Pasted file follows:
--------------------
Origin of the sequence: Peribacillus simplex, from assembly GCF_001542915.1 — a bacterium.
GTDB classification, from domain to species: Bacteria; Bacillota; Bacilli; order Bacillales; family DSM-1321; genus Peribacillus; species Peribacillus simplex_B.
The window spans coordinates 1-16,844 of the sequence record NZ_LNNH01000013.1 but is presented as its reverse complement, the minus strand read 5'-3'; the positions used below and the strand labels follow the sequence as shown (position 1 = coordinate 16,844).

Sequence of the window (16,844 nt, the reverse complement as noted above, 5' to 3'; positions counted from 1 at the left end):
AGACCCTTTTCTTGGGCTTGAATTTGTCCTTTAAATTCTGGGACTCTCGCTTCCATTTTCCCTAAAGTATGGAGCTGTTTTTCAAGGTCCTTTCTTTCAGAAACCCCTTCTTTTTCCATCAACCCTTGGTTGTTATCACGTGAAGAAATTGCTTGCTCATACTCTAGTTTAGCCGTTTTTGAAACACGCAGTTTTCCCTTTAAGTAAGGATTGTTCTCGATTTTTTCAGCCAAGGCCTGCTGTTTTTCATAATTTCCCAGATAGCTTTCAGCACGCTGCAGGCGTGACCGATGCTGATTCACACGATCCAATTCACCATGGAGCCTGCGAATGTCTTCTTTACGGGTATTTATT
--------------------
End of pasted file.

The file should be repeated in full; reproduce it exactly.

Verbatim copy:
Origin of the sequence: Peribacillus simplex, from assembly GCF_001542915.1 — a bacterium.
GTDB classification, from domain to species: Bacteria; Bacillota; Bacilli; order Bacillales; family DSM-1321; genus Peribacillus; species Peribacillus simplex_B.
The window spans coordinates 1-16,844 of the sequence record NZ_LNNH01000013.1 but is presented as its reverse complement, the minus strand read 5'-3'; the positions used below and the strand labels follow the sequence as shown (position 1 = coordinate 16,844).

Sequence of the window (16,844 nt, the reverse complement as noted above, 5' to 3'; positions counted from 1 at the left end):
AGACCCTTTTCTTGGGCTTGAATTTGTCCTTTAAATTCTGGGACTCTCGCTTCCATTTTCCCTAAAGTATGGAGCTGTTTTTCAAGGTCCTTTCTTTCAGAAACCCCTTCTTTTTCCATCAACCCTTGGTTGTTATCACGTGAAGAAATTGCTTGCTCATACTCTAGTTTAGCCGTTTTTGAAACACGCAGTTTTCCCTTTAAGTAAGGATTGTTCTCGATTTTTTCAGCCAAGGCCTGCTGTTTTTCATAATTTCCCAGATAGCTTTCAGCACGCTGCAGGCGTGACCGATGCTGATTCACACGATCCAATTCACCATGGAGCCTGCGAATGTCTTCTTTACGGGTATTTATT